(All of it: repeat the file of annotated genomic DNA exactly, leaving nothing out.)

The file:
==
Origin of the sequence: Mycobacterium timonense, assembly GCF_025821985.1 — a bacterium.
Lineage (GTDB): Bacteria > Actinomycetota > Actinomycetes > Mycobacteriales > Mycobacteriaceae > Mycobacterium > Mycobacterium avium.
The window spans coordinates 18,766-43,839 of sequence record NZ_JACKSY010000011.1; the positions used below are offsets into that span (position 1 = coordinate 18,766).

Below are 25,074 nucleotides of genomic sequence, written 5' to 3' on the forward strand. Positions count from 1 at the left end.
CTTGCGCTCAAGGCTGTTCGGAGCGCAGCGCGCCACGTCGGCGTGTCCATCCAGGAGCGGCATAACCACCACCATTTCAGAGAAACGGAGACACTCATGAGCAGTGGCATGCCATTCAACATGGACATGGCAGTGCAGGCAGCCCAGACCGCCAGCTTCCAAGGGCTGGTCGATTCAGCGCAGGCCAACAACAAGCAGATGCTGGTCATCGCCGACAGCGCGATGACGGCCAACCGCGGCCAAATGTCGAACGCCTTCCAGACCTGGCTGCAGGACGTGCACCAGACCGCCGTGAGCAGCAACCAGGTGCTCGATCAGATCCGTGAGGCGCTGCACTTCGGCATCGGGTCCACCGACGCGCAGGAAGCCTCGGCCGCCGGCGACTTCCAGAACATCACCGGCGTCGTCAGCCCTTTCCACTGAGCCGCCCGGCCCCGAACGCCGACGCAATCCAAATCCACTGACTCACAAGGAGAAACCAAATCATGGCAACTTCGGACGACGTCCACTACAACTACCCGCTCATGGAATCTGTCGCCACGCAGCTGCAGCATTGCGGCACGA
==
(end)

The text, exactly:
Origin of the sequence: Mycobacterium timonense, assembly GCF_025821985.1 — a bacterium.
Lineage (GTDB): Bacteria > Actinomycetota > Actinomycetes > Mycobacteriales > Mycobacteriaceae > Mycobacterium > Mycobacterium avium.
The window spans coordinates 18,766-43,839 of sequence record NZ_JACKSY010000011.1; the positions used below are offsets into that span (position 1 = coordinate 18,766).

Below are 25,074 nucleotides of genomic sequence, written 5' to 3' on the forward strand. Positions count from 1 at the left end.
CTTGCGCTCAAGGCTGTTCGGAGCGCAGCGCGCCACGTCGGCGTGTCCATCCAGGAGCGGCATAACCACCACCATTTCAGAGAAACGGAGACACTCATGAGCAGTGGCATGCCATTCAACATGGACATGGCAGTGCAGGCAGCCCAGACCGCCAGCTTCCAAGGGCTGGTCGATTCAGCGCAGGCCAACAACAAGCAGATGCTGGTCATCGCCGACAGCGCGATGACGGCCAACCGCGGCCAAATGTCGAACGCCTTCCAGACCTGGCTGCAGGACGTGCACCAGACCGCCGTGAGCAGCAACCAGGTGCTCGATCAGATCCGTGAGGCGCTGCACTTCGGCATCGGGTCCACCGACGCGCAGGAAGCCTCGGCCGCCGGCGACTTCCAGAACATCACCGGCGTCGTCAGCCCTTTCCACTGAGCCGCCCGGCCCCGAACGCCGACGCAATCCAAATCCACTGACTCACAAGGAGAAACCAAATCATGGCAACTTCGGACGACGTCCACTACAACTACCCGCTCATGGAATCTGTCGCCACGCAGCTGCAGCATTGCGGCACGA